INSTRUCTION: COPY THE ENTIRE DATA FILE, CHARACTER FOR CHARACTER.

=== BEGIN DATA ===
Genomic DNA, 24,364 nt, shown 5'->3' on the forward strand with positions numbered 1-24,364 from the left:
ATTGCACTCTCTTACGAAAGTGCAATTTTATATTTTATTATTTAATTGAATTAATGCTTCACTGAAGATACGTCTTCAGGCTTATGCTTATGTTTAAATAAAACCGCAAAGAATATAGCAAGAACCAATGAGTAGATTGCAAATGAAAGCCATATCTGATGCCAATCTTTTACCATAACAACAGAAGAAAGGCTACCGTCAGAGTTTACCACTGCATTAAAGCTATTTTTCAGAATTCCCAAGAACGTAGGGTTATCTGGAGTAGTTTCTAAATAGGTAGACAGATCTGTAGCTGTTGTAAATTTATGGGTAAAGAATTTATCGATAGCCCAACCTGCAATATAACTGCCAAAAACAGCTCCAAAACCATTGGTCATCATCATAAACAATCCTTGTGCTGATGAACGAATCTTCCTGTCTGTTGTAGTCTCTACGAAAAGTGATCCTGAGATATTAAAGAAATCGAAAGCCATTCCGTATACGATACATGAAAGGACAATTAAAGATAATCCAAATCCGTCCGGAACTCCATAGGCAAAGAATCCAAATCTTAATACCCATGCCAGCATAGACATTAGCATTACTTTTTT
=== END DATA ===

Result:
Genomic DNA, 24,364 nt, shown 5'->3' on the forward strand with positions numbered 1-24,364 from the left:
ATTGCACTCTCTTACGAAAGTGCAATTTTATATTTTATTATTTAATTGAATTAATGCTTCACTGAAGATACGTCTTCAGGCTTATGCTTATGTTTAAATAAAACCGCAAAGAATATAGCAAGAACCAATGAGTAGATTGCAAATGAAAGCCATATCTGATGCCAATCTTTTACCATAACAACAGAAGAAAGGCTACCGTCAGAGTTTACCACTGCATTAAAGCTATTTTTCAGAATTCCCAAGAACGTAGGGTTATCTGGAGTAGTTTCTAAATAGGTAGACAGATCTGTAGCTGTTGTAAATTTATGGGTAAAGAATTTATCGATAGCCCAACCTGCAATATAACTGCCAAAAACAGCTCCAAAACCATTGGTCATCATCATAAACAATCCTTGTGCTGATGAACGAATCTTCCTGTCTGTTGTAGTCTCTACGAAAAGTGATCCTGAGATATTAAAGAAATCGAAAGCCATTCCGTATACGATACATGAAAGGACAATTAAAGATAATCCAAATCCGTCCGGAACTCCATAGGCAAAGAATCCAAATCTTAATACCCATGCCAGCATAGACATTAGCATTACTTTTTT